2 cups packed fresh basil leaves (“bruised” before use by pounding in a sealable plastic bag with a rolling pin)
2 tablespoons packed flat-leaf parsley leaves (optional for color)
7 tablespoons extra-virgin olive oil
1/2 tsp. salt
According to Cook’s Illustrated, blanching “tamed” the garlic while bludgeoning the basil boosted its herbaliciousness. Our version is way less precious, easier, and absolutely delicious, but then again, we like our garlic on the feisty side. Rick and Kathy’s Easy Basil Pesto Recipe
Add 1/2 c. high quality olive oil and 1/3 c. raw walnuts, 1/2 tsp. salt and fresh ground pepper. Pulse until mostly smooth.
Add 1/2 c. parmesan cheese and pulse until blended. Adjust salt if necessary.
Store in the fridge (up to 5 days, but it won’t last that long) with some plastic wrap pressed down so it makes contact with the surface to prevent excessive darkening.
As my basil was waning, I harvested it all this week and made several batches.
I took what I wanted to freeze and divided it into ice cube trays and covered tightly with plastic wrap before freezing for a couple of hours. I then took the frozen pesto cubes and used a vacuum sealer (our review here) to preserve as much color and flavor as possible, and popped them back into the freezer.
Last week I was struck with an overwhelming desire for fresh, homemade egg pasta because…
Question: Is pasta bad for you? Answer: Hell, no!
Is it made fresh, with love, from four of the most basic kitchen staples and make you happy you’re alive?
Does it inspire you to consume armfulls of verdant summer herbs at their height of greenliness and a glass of a good Italian red?
Is it easy, cheap, delicious, and fun to make?
Well. There you go, then.
Even our Italian-made pasta machine knows that eaten in moderation, fresh pasta brings wellness into your life.
This is why it’s confusing to us that, to date, neither Cook’s Illustrated nor Consumer Reports has reviewed the humble manual pasta machine. (We’ll keep an eye out and let you know if either one ever weighs in with their “highly recommended” or “best buy.”)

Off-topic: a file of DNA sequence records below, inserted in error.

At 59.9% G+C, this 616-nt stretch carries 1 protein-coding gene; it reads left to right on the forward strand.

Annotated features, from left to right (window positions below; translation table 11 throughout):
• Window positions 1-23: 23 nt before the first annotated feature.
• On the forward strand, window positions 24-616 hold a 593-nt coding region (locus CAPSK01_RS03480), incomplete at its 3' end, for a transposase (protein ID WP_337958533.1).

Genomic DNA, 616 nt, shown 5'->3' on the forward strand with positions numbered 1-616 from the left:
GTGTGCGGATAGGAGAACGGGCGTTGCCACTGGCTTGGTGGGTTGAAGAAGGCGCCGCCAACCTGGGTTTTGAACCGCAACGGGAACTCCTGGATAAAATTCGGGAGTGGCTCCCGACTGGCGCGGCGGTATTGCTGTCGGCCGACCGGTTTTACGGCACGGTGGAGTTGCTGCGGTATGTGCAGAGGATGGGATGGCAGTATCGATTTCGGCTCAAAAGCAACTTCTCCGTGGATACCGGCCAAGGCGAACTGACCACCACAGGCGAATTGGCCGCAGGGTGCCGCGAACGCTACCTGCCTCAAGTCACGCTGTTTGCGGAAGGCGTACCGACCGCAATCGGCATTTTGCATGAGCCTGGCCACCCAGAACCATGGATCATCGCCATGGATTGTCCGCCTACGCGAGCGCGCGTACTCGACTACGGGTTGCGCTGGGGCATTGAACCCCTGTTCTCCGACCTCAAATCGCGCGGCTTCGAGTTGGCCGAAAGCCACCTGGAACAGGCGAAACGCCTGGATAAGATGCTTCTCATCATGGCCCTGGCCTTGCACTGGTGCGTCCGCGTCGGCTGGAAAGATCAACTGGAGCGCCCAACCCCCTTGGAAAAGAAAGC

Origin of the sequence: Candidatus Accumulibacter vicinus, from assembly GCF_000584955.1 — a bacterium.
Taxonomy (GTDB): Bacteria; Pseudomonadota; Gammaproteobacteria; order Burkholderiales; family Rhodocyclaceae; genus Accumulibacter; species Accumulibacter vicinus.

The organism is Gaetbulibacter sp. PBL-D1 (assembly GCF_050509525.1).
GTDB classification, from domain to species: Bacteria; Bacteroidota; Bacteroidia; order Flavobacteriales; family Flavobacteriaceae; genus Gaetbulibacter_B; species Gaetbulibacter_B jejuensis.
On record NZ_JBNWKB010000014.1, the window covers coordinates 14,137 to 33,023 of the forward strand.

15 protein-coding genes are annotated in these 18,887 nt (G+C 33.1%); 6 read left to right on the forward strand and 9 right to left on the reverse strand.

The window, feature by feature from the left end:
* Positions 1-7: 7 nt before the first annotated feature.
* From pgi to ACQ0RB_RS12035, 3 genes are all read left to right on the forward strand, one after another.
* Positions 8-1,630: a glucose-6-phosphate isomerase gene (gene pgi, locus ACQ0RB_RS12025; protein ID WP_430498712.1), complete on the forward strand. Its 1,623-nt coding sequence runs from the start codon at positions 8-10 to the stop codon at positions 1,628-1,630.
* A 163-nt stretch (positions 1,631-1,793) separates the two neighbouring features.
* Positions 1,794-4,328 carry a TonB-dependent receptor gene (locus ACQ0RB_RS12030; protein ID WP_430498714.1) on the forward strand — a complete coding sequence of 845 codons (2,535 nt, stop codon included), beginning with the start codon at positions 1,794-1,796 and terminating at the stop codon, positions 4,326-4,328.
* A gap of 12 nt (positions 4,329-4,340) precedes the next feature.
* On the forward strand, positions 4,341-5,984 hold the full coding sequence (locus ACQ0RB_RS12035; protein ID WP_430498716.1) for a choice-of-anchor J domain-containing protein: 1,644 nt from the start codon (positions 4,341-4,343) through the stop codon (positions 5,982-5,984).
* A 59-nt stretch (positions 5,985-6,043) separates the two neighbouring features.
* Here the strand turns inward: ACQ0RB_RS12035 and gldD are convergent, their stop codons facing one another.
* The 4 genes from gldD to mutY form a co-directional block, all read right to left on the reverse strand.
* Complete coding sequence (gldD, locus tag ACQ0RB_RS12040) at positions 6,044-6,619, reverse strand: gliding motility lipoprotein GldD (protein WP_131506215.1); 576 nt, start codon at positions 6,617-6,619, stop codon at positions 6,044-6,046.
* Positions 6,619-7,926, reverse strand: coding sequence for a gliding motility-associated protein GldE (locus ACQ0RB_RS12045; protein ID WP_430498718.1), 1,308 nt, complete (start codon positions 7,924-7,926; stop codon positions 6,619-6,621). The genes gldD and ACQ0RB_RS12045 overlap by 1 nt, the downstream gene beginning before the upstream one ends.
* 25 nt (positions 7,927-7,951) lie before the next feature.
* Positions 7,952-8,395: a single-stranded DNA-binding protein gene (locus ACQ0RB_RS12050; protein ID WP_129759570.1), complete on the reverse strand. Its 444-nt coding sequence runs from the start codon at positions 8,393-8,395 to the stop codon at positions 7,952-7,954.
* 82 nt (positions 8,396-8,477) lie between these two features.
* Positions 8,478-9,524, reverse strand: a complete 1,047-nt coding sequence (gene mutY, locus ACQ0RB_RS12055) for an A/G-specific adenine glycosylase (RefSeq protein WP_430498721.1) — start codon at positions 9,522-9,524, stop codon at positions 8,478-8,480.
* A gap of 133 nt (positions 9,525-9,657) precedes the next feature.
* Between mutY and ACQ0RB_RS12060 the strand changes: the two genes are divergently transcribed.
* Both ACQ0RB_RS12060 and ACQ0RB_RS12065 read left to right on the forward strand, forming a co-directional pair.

And for the home kitchen chef in search of consistency, sometimes machines are just better. In the case of manual pasta makers, almost 1000 Amazon reviewers rated the Marcato Atlas a whopping 4.7 stars of approval.
If you’re more into the motorized kind of fun and have a KitchenAid stand mixer (and as a foodie’s kitchen “must have,” you should!), there are pasta attachments that fit the power hub on your machine. The crew at Amazon love theirs: another 4.7 star recipient here across more than 800 purchasers.
Cute, red, and vaguely reminiscent of Rosie, the maid on the Jetsons? You betcha!
But for our money and kitchen, we go with brains and performance before beauty. At a measly 3.4 star-rating on Amazon, the Weston just doesn’t measure up. Any product that scores a 1-star rating for 27% of the reviewers definitely falls into the category of “proceed with caution.”
Finally, for those among us who prefer homemade fresh pasta only if it’s coupled with almost zero engagement, experience, or kitchen mess, Williams-Sonoma has high praise for the electric pasta machine by Philips, their all-in-one pasta whiz, and guess what? 4.7 stars on Amazon too.
You put the weighed ingredients in the top, push the button, and… presto! Like magic, the machine kneads, rests, and starts extruding pot-ready perfect pasta.
While Rick and I can see that this approach has its appeal for many of our friends, we like to play with our food. And besides, we already have a no-mess pasta mixing and kneading machine to go along with our wellness maker:
Whether you go with hand cut, manual roller and cutter, or all new-fangled electric, if you’ve got one of these babies in your kitchen, you are just moments away from fresh egg pasta dough.
Watch how easy it is to make and cook pasta.
Lidia Bastianich, Queen of All Italian Cooking, lays out a helpful fresh pasta dough recipe on a per person basis: one egg per person, combined with between 1/2 and 2/3 cup flour (start with 1/2), 1/8 tsp. salt and 1/4 tsp. olive oil.
That means for Rick and me, we start with 2 eggs, 1/4 tsp. salt and 1/2 tsp oil. (If you’ve only got refrigerator temp eggs when you start, pop them into a bowl of warm tap water while you’re getting things set up to bring them closer to room temperature, but no biggie if they’re a bit on the cooler side.)
Put the flour in the Cuisinart with the metal blade, turn it on, then drizzle the egg/salt/oil mixture into the top.
Run the Cuisinart until the dough forms into a rough ball, about 30-40 seconds. If the dough remains pebbly and refuses to collect into a ball, add just a dribble (seriously) of warm water, giving the processor a good chance to thoroughly incorporate the moisture before deciding it needs an additional dose.
If the dough is sticking to the work bowl, add more flour, 1 tbsp. at a time, until the dough looks something like ours above.